from taking advantage of such an error on appeal.” Id.; see also Hal Artz LincolnMercury, Inc. v. Ford Motor Co., Lincoln-Mercury Div., 28 Ohio St.3d 20, 502
N.E.2d 590 (1986), paragraph one of the syllabus (“A party will not be permitted to
take advantage of an error which he himself invited or induced.”). And “the doctrine
of invited error prevents [a] defendant from asserting an error arising from the
disclosure of a prior conviction as a result of his cross-examination of the witness.”
State v. Scott, 6th Dist. Sandusky No. S-19-030, 2020-Ohio-4854, ¶ 27.
{¶12} Here, Mr. McDaniel does not cite any case undermining this textbook
application of invited error. Indeed, the case law points in the opposite direction.
See State v. Cephas, 1st Dist. Hamilton No. C-180105, 2019-Ohio-52, ¶ 24 (holding
that invited error allowed the admission of victim’s statements (who did not testify)
because defense counsel asked the detective about those statements, also permitting
the state to further examine the statements on redirect examination); State v.
Pennington, 1st Dist. Hamilton Nos. C-170199 and C-170200, 2018-Ohio-3640, ¶
54–55 (holding that invited error allowed the admission of pathologists’ statements
(who did not testify) because defense counsel asked the testifying expert if she had
consulted other pathologists before coming to her conclusion). Here, defense
counsel asked the roommate an open-ended question about whether Mr. McDaniel
had done anything to disturb her, even encouraging her with “go on.” Nor was this
an episode of a witness going rogue and injecting nonresponsive details. Defense
counsel asked the question; it was hers to answer. Thus, we cannot find that the trial OHIO FIRST DISTRICT COURT OF APPEALS
court abused its discretion in refusing to strike the roommate’s testimony or by
allowing her to finish responding.
{¶13} But just because a door creaks open, it does not allow a parade to
march through. “It has been observed that ‘opening the door is one thing. But what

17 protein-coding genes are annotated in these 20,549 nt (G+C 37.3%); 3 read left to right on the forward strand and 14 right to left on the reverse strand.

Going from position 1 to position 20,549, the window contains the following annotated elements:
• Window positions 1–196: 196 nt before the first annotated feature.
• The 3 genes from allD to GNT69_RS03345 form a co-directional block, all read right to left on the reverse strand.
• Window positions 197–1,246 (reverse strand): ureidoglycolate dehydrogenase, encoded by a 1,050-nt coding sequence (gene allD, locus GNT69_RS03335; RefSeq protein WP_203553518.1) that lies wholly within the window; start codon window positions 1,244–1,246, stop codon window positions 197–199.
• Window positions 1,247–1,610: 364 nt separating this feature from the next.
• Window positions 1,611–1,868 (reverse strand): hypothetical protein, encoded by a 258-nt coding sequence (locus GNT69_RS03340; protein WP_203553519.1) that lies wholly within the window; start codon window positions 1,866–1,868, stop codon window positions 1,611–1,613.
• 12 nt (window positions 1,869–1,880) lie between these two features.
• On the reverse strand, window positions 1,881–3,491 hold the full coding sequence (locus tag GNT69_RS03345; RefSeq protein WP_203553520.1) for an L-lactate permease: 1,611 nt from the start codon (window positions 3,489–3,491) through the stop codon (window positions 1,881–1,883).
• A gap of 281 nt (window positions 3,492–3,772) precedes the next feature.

comes through the door is another. Everything cannot come through the door.’ ”
State v. Bronner, 9th Dist. Summit No. 20753, 2002-Ohio-4248, ¶ 72, quoting
United States v. Winston, 447 F.2d 1236, 1240 (D.C.Cir.1971). “ ‘[T]he doctrine is to
prevent prejudice and is not to be subverted into a rule for injection of prejudice.’ ”
(Emphasis sic.) Id. at ¶ 73, quoting Winston at 1240. And this brings us to the state’s
effort to admit the prior convictions.
{¶14} Soon after the roommate testified, the state renewed a motion it
previously made to admit certified copies of Mr. McDaniel’s prior convictions. And
the trial court ruled that the convictions would go to the jury, reasoning that “under
the [roommate’s] testimony, * * * the 404(B) evidence, absence of mistake * * * has
been met * * * .” Mr. McDaniel frames this issue on appeal as a violation of Evid.R.
404(B). We agree.
{¶15} As we recently explained: “Evid.R. 404(B) exists to guard against the
‘propensity’ inference—in other words, wielding past bad acts to prove action in
conformity therewith, which facilitates a conviction based on prior conduct rather
than the evidence at hand.” State v. O’Connell, 2020-Ohio-1369, 153 N.E.3d 771, ¶ 1
(1st Dist.). However, Rule 404(B) does permit the admission of other acts for limited
purposes, “such as proof of motive, opportunity, intent, preparation, plan,
knowledge, identity, or absence of mistake or accident.” Evid.R. 404(B). OHIO FIRST DISTRICT COURT OF APPEALS
{¶16} Although it may seem easy enough in theory to distinguish between